Are you ready for your morning dose of statistical overload? Good, becausePublic Policy Polling just unleashed a wide-ranging poll
of Floridians that somehow asks about Fidel Castro, Major League Baseball, and the Trayvon Martin case. Some interesting highlights: Ozzie Guillen is only slightly more popular than Fidel Castro, the Marlins are more popular among women than men, and a plurality of Floridians agree with the decision to charge George Zimmerman.
Let's start with the baseball.
PPP shows Fidel Castro's approval rating in Florida is 4 percent. Marlins Manager Ozzie Guillen, the man who said he loved and respected Castro, isn't much more popular. His is only 7 percent. The difference is that 86 percent of Floridians have an unfavorable view of Castro. Only 26 percent have an unfavorably view of Guillen, and 67 percent have no opinion. Still, a 7-26 favorably spread is sort of astoundingly bad for a baseball manager who has coached only a handful of games in the state.
Only 8 percent of Floridians think Guillen's comments were appropriate, compared to 39 percent who thought they were inappropriate. Only 27 percent of Floridians think Guillen should not have been suspended. Thirty percent say his five-game suspension was appropriate. Seventeen percent thought he should have been suspended longer, and a significant 22 percent thought he should have been fired.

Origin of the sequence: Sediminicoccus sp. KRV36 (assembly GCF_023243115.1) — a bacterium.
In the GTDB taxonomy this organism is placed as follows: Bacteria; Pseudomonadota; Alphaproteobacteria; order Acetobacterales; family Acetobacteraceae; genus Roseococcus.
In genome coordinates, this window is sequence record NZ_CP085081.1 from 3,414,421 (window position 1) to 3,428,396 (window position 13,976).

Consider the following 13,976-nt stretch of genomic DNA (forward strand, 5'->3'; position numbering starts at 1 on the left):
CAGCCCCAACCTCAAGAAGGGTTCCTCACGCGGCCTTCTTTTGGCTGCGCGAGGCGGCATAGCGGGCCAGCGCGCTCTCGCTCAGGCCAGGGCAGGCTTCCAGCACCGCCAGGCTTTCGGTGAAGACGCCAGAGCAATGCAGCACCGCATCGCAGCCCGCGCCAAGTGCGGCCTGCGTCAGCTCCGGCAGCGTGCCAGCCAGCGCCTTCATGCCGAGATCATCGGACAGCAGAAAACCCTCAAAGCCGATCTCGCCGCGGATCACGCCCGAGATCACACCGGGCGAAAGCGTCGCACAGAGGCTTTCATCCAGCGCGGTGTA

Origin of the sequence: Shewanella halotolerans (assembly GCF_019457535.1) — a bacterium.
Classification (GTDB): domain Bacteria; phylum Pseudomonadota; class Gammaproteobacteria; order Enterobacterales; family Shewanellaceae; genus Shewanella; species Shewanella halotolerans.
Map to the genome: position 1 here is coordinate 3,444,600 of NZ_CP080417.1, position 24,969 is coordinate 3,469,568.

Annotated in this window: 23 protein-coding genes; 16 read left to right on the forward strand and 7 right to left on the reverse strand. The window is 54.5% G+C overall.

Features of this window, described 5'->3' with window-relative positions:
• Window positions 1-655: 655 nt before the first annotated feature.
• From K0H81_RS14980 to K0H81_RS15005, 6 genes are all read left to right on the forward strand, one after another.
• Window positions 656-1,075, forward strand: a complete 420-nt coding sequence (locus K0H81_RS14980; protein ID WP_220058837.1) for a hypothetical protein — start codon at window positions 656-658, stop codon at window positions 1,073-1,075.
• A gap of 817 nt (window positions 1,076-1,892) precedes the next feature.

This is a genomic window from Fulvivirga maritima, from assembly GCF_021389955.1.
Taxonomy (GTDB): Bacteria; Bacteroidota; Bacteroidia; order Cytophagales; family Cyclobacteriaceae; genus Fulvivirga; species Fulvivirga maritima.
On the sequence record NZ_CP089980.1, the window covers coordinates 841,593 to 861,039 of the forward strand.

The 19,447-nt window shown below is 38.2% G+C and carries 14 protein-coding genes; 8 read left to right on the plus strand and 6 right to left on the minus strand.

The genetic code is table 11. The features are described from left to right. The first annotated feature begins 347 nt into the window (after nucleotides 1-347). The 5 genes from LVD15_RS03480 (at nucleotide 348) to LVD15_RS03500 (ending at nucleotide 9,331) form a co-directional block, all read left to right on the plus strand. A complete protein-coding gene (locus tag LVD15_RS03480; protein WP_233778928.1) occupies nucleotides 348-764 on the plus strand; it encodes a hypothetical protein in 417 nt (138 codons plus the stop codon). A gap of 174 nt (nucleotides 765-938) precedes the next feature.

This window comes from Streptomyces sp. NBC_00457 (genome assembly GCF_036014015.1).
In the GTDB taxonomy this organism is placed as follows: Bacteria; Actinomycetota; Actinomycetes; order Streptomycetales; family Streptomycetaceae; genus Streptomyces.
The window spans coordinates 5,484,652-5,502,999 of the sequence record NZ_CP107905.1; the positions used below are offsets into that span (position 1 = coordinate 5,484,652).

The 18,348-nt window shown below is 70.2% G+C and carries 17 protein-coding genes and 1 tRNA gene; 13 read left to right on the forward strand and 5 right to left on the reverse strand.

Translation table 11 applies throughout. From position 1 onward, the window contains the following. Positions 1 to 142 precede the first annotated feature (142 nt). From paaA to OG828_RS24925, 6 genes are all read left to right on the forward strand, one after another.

Meanwhile, only 15 percent of Floridians identify as Marlins fans; 19 percent say they're Tampa Bay Rays fans. The Marlins, however, are much more popular among women (18 percent to the Rays' 15 percent) than men (11 percent to the Rays' 23 percent). The Marlins also have more fans who are Democrats (21 percent to the Rays' 13 percent). The Rays are apparently bigger among Republicans (26 percent to the Marlins' 10 percent).
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Now, for something completely different, let's move on to the Trayvon Martin case.
- 49 percent of Floridians agree with the decision to charge George Zimmerman with second-degree murder. Only 25 percent disagree.
- 31 percent say he is guilty of second-degree murder. 26 percent think he's not guilty.
- 32 percent think the homicide was racially motivated. 45 percent think it wasn't.
- 42 percent support the Stand Your Ground law. 32 percent oppose it.
Older Floridians, men, whites, and Republicans were all much more likely to be sympathetic to Zimmerman's side of the debate than were younger Floridians, women, minorities, and Democrats.